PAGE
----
Antibody against human immunodeficiency virus type 1 (HIV-1) Tat protein may have influenced the progression of AIDS in HIV-1-infected hemophiliac patients

Maria Carla Re, Giuliano Furlini, Monica Vignoli, Eric Ramazzotti, Giorgio Zauli, M. L A Placa

Research output: Contribution to journalArticle


Retrospective analysis of serum samples from a group of hemophiliac patients who became infected with human immunodeficiency virus type 1 (HIV-1) between 1984 and 1985 has shown that, at variance with other HIV-1-infected patients, at the onset, or at least at a very early phase of HIV-1 infection, they constantly have elevated levels of antibodies against HIV-1-transactivating Tat protein and an absent or barely detectable p24 antigenemia. Anti-Tat antibodies in initial serum samples from hemophiliac patients were probably the consequence of the passive administration of immunoglobulins present in low- or intermediate-purity clotting factor concentrates prepared from HIV-1 infected blood. Furthermore, the analysis of serial serum samples obtained during the course of the disease, in which passively acquired anti-Tat antibodies were substituted by actively produced antibodies, demonstrated an inverse relationship between anti-Tat antibody and p24 antigenemia levels throughout the observation period. These data seem to suggest that anti-Tat antibody may have some influence on the course of HIV-1 infection.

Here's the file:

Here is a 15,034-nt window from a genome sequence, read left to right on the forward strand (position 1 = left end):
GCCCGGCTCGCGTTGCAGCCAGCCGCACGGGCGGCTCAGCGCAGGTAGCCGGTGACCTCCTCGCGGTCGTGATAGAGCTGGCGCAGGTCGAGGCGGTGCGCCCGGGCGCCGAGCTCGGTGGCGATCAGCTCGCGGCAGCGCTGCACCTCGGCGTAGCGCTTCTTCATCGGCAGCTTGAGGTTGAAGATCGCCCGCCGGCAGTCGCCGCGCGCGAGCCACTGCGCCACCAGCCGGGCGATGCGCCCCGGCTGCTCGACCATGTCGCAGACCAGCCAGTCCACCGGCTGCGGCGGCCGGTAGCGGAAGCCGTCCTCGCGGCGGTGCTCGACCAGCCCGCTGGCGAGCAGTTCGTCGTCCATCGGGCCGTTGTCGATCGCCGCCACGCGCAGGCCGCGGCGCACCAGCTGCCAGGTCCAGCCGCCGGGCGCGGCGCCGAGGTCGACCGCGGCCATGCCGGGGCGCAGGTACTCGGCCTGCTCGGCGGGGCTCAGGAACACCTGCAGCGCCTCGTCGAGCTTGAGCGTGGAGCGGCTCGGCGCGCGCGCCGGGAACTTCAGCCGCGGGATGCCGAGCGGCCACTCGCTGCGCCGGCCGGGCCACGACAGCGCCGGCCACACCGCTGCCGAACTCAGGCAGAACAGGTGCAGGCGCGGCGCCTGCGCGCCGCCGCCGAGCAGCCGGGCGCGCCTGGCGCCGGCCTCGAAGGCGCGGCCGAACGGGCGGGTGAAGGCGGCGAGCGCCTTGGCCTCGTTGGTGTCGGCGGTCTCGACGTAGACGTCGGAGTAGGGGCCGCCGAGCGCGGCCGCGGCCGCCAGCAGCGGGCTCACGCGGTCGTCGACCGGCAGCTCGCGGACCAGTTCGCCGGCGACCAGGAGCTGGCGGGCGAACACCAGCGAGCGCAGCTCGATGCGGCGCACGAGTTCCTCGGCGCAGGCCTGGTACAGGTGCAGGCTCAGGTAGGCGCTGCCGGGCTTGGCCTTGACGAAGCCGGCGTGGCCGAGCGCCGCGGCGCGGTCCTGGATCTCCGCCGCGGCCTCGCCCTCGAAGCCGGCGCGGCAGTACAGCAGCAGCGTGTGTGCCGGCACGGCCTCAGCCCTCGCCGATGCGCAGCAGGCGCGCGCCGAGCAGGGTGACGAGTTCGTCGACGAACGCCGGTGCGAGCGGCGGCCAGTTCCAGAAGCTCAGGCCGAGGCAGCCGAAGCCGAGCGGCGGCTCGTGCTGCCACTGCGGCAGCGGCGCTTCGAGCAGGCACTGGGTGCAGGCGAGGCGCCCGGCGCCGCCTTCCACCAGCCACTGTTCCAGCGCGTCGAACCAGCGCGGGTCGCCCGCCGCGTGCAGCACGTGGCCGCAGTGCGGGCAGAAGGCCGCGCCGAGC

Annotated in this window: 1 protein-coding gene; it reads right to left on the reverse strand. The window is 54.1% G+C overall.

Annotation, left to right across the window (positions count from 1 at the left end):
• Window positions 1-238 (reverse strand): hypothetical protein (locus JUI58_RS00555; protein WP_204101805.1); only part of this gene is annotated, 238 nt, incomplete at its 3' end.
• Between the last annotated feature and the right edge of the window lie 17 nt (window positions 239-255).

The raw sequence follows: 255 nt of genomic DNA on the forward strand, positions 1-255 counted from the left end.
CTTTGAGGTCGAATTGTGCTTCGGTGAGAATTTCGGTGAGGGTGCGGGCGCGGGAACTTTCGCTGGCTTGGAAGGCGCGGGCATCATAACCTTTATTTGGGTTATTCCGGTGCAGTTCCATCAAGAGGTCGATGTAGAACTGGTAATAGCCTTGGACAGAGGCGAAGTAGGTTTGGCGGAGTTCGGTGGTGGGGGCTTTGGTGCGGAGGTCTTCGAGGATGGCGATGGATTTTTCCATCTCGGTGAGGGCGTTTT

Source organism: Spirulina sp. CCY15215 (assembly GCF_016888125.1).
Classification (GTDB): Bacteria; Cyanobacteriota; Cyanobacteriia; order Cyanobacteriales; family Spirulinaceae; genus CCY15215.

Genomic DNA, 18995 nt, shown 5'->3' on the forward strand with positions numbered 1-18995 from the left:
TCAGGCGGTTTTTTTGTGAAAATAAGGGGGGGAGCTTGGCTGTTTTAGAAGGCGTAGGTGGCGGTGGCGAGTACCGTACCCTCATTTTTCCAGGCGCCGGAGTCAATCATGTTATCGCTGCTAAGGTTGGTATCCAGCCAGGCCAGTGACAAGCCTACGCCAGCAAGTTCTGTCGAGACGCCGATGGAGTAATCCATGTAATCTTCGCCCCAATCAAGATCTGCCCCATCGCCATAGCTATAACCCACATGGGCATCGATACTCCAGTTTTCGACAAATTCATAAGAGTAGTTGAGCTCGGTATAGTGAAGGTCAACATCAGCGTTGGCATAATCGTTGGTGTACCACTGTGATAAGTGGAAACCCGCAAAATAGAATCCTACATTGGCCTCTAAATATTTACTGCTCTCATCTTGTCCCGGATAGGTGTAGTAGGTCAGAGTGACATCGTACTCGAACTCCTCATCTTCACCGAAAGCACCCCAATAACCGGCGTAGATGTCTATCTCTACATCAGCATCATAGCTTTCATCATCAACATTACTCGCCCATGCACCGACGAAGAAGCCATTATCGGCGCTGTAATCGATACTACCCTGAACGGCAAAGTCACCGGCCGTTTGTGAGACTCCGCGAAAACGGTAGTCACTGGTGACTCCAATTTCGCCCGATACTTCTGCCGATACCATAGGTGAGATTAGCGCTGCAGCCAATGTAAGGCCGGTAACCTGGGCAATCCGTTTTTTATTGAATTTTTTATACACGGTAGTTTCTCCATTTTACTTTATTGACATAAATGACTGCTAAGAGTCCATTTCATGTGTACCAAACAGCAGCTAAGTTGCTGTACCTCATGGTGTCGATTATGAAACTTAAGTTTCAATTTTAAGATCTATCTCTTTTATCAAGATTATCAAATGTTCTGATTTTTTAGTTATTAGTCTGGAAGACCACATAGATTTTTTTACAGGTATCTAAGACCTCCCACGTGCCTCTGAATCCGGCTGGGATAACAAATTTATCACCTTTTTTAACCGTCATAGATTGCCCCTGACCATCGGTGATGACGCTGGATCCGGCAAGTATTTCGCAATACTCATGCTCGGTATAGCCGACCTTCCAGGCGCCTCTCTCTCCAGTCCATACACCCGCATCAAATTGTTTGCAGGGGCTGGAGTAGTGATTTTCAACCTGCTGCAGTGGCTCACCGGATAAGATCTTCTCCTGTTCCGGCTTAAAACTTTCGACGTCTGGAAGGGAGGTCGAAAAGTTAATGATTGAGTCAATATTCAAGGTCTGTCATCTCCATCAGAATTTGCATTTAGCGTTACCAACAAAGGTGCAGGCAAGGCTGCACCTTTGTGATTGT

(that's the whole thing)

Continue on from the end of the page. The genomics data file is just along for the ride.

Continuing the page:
Original languageEnglish
Pages (from-to)230-232
Number of pages3
JournalClinical and Diagnostic Laboratory Immunology
Issue number2
Publication statusPublished - 1996


ASJC Scopus subject areas

  • Clinical Biochemistry
  • Immunology
  • Immunology and Allergy
  • Microbiology (medical)

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